In this week’s parsha we explore the life of our Matriarch, Sarah. In last week’s parsha, Vayera, we read that Abraham was “told” by God to sacrifice his beloved son, Isaac. Thankfully, just as Abraham had laid the wood on the altar, picked up his knife to kill his son, God stopped him, providing a ram instead for the sacrifice.
This is only one of many of the incredibly difficult challenges that Sarah faced during her life with Abraham. Sarah’s tale of the redemption at conceiving Isaac at such an old age is one which has inspired couples experiencing fertility challenges or who are older parents.
Not only were Sarah and Abraham called to leave their homeland to a land that God would show them. To spare his own life as they passed through Egypt, Abraham, then Abram, asked his wife Sarai to pose as his sister. The motivation for this rather odd act is fear. As Abram says to Sarai, “I know what a beautiful woman you are. If the Egyptians see you, and think, ‘She is his wife,’ they will kill me and let you live. Please say that you are my sister, that it may go well with me because of you, and that I may remain alive thanks to you.”
Midrash teaches that Sarah’s immediate death, which occurred even before they got back, is no coincidence. Midrash Pirkei De-Rabbi Eliezer teaches about the involvement of Satan. When Abraham lifted the knife to kill Isaac, Satan pushed it from his hand, hoping to thwart the act of that or any sacrifice being made for God. Instead, the angel came to stop it, rather than Satan. Satan became so angry at not succeeding that he went to Sarah to ask her if she had heard the terrible news. When she replied that she had not, Satan simply told her that Abraham took his son Isaac, slaughtered him, and offered him as a sacrifice. As a mother, I cannot even imagine the grief she must have faced, and the sheer horror, shock, and anger she felt towards Abraham. Not surprisingly, at that moment, she erupted in anguish, crying three loud cries, which represent the shofar blasts, her soul burst out of her, and she died. And Isaac never again speaks to his father.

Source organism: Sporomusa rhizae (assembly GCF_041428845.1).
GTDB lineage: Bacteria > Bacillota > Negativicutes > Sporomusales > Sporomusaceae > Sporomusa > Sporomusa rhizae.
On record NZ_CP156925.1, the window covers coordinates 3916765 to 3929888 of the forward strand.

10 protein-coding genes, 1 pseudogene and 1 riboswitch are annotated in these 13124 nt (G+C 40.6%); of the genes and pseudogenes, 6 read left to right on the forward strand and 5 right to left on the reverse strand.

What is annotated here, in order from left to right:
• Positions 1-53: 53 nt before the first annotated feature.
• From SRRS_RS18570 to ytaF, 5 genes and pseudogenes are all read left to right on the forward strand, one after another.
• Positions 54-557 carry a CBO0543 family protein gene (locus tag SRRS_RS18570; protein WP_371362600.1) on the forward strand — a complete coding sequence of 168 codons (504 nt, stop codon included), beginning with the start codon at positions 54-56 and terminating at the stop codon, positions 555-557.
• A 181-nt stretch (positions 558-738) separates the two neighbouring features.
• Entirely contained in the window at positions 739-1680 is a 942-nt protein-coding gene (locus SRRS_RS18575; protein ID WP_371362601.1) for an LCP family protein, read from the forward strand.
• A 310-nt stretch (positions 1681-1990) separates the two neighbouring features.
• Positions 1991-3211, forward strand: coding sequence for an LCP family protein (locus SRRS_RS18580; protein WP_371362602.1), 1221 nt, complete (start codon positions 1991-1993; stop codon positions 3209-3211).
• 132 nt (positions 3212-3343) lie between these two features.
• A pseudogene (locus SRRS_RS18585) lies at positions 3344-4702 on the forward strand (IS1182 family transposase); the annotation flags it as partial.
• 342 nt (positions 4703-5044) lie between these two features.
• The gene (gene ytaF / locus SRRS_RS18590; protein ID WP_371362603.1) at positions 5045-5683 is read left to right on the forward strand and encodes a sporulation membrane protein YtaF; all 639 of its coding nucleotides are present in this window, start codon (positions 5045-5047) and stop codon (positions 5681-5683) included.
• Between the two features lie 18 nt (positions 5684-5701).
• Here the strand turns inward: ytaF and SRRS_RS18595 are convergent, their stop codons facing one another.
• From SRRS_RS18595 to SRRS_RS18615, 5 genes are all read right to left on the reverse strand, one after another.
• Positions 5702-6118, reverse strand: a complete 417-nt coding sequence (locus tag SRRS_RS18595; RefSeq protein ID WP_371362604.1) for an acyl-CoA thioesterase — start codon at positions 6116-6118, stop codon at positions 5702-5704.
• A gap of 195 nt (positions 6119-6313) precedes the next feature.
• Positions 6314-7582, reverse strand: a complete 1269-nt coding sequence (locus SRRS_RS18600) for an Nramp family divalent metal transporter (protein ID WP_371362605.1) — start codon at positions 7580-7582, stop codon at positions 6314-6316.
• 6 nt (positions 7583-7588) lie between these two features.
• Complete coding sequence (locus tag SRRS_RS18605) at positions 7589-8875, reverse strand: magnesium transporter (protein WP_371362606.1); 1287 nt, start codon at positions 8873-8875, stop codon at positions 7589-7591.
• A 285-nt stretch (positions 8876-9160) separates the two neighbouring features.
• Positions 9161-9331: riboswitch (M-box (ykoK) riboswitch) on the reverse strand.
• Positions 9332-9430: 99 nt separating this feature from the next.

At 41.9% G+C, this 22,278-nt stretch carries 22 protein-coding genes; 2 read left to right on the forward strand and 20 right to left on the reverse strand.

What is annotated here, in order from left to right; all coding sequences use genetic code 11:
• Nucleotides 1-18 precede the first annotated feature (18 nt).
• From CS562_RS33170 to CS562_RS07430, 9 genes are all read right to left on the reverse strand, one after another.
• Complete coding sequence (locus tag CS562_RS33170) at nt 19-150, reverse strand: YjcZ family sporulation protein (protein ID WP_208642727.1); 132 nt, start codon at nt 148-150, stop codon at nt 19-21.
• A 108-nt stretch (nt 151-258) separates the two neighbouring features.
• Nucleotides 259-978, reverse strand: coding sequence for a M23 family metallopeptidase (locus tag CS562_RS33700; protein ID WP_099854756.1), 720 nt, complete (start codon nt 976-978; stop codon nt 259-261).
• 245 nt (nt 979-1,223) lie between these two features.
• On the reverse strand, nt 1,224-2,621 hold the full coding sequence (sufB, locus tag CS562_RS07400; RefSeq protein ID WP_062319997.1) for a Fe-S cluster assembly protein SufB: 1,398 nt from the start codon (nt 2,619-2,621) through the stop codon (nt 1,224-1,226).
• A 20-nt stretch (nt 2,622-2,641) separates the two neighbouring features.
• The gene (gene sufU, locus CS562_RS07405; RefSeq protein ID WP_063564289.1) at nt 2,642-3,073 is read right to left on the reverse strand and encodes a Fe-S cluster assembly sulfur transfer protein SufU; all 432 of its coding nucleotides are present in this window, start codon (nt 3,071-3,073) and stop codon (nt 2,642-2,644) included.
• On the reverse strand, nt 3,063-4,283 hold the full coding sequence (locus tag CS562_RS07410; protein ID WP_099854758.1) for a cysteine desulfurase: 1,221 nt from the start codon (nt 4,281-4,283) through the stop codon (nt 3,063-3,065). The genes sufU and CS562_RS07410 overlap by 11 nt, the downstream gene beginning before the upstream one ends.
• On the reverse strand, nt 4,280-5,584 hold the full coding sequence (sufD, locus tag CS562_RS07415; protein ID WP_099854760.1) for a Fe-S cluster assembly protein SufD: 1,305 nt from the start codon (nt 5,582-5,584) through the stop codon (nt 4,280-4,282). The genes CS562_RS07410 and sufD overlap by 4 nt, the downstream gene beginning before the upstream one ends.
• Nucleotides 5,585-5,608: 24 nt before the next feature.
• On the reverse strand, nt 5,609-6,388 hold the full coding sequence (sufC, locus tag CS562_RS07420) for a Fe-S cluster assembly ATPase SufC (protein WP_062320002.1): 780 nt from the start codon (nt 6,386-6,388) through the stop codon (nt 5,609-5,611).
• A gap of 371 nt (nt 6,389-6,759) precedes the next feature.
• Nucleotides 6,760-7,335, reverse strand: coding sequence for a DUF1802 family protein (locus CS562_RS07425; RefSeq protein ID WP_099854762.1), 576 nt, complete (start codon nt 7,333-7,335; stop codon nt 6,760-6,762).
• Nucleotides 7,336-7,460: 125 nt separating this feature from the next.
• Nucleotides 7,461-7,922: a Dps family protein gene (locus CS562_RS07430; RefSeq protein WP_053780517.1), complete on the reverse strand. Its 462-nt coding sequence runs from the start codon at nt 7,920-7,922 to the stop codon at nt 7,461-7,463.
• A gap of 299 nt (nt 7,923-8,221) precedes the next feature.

This seemed to be the final straw in Sarah’s patience with her husband. What can we possibly learn from this? I believe that mental illness was involved, at first with Abraham and his insane choice to slaughter his only son, and later with Sarah, whose grief and frustration caused mental illness, eventually abruptly taking her life. The Torah is not necessarily a book of happy stories. One of its purposes is to help us learn from the shortcomings of the first human beings. This is a perfect example. In the very beginning of the Torah, Bereshit, we read that God created woman as Ezer ha’negdo—a helpmate. It is very clear in this parsha that the wife is not to be a subservient, rather, a partner, and with the word neged meaning “to push back,” whenever there are things she strongly disagrees with. I believe this applies to any marriage partnership between same sex, or opposite sex marriages.
May we learn from all of the choices, good and bad, that we read in the stories of our Torah. May we strive to be in partnership with our significant others, as help-mates to one another. Shabbat Shalom.